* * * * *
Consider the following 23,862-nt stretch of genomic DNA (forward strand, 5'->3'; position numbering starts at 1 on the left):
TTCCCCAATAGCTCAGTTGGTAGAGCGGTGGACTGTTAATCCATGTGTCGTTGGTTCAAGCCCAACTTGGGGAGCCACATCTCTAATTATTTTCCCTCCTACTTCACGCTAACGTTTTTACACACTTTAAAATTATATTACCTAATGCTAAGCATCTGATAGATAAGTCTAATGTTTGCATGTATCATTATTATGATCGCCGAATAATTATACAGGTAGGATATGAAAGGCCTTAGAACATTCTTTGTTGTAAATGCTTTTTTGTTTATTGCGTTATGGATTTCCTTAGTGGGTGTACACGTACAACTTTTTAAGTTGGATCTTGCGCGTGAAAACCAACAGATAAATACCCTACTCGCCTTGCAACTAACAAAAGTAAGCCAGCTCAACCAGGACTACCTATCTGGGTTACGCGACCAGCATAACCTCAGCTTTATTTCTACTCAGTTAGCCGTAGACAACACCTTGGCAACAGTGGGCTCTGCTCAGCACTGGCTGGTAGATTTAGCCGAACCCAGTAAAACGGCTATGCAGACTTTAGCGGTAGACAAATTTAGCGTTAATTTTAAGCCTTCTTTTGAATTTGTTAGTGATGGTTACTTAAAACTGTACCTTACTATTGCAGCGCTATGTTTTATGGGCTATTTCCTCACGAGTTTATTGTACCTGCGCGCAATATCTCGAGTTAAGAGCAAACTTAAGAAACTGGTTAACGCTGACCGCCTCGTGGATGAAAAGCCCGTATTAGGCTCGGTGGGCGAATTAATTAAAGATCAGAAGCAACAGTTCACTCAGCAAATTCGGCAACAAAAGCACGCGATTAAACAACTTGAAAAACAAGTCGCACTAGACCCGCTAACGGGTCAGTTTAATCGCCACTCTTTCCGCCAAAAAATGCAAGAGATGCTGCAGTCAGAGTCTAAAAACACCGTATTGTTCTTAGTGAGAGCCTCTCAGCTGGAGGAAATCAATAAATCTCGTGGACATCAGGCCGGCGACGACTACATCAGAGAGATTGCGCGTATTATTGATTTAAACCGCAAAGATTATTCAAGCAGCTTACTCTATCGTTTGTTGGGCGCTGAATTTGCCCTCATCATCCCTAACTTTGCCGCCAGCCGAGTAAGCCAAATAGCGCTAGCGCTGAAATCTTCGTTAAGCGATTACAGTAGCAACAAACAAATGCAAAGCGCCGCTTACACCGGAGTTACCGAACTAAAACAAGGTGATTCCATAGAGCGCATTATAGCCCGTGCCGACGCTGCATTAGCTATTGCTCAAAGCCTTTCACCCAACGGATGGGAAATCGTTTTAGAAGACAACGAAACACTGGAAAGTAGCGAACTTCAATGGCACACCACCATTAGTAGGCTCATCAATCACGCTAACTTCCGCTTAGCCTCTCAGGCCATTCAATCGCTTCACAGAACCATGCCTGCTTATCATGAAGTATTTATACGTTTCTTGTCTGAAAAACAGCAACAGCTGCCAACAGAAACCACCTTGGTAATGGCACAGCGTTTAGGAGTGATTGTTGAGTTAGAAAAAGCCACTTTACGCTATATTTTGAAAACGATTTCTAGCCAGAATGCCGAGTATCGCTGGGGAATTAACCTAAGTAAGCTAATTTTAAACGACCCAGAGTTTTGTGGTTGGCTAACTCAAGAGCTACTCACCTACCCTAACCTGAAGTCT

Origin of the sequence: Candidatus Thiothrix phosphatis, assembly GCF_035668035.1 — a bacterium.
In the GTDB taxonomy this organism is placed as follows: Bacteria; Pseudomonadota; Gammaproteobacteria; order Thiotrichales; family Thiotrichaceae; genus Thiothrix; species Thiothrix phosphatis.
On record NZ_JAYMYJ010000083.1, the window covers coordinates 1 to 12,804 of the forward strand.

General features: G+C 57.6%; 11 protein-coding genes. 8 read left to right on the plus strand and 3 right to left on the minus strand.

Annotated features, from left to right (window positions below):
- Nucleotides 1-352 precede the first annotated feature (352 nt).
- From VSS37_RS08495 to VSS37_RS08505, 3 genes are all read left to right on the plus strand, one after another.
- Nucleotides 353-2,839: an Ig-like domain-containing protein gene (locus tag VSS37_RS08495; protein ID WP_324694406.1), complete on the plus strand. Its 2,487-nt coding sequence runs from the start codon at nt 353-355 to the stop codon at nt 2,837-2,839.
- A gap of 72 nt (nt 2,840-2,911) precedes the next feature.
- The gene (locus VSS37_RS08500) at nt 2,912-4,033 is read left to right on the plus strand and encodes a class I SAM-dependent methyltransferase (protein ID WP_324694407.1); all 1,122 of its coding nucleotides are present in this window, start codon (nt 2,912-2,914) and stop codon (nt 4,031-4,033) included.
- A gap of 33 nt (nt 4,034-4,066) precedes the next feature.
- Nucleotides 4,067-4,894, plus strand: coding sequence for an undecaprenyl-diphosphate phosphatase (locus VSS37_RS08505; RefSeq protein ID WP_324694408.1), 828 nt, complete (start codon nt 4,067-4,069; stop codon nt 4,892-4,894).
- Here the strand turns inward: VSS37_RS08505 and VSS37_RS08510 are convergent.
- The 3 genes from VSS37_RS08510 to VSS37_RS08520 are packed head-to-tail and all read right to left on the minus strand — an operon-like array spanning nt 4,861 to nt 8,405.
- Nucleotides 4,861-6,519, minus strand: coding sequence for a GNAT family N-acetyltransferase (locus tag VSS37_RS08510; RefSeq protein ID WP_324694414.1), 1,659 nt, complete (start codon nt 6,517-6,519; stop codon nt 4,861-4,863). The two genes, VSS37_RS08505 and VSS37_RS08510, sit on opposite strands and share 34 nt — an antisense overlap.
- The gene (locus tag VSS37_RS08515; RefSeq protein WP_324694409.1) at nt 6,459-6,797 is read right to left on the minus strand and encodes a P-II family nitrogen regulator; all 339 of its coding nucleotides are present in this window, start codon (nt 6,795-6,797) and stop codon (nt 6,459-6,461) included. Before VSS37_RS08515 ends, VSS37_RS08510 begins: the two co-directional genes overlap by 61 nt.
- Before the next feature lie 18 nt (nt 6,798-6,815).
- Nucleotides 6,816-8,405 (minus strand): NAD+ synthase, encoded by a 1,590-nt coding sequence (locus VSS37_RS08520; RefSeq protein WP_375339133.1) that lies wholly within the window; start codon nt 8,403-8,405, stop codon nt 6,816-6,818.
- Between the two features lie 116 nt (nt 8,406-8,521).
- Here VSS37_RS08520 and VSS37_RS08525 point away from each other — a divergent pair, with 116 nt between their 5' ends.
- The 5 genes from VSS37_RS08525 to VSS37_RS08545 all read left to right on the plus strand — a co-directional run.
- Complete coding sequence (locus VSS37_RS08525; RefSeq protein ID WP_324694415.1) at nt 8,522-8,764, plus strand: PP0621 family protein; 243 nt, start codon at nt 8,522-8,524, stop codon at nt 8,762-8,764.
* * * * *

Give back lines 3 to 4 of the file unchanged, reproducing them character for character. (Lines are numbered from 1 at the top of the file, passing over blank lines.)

Origin of the sequence: Candidatus Thiothrix phosphatis, assembly GCF_035668035.1 — a bacterium.
In the GTDB taxonomy this organism is placed as follows: Bacteria; Pseudomonadota; Gammaproteobacteria; order Thiotrichales; family Thiotrichaceae; genus Thiothrix; species Thiothrix phosphatis.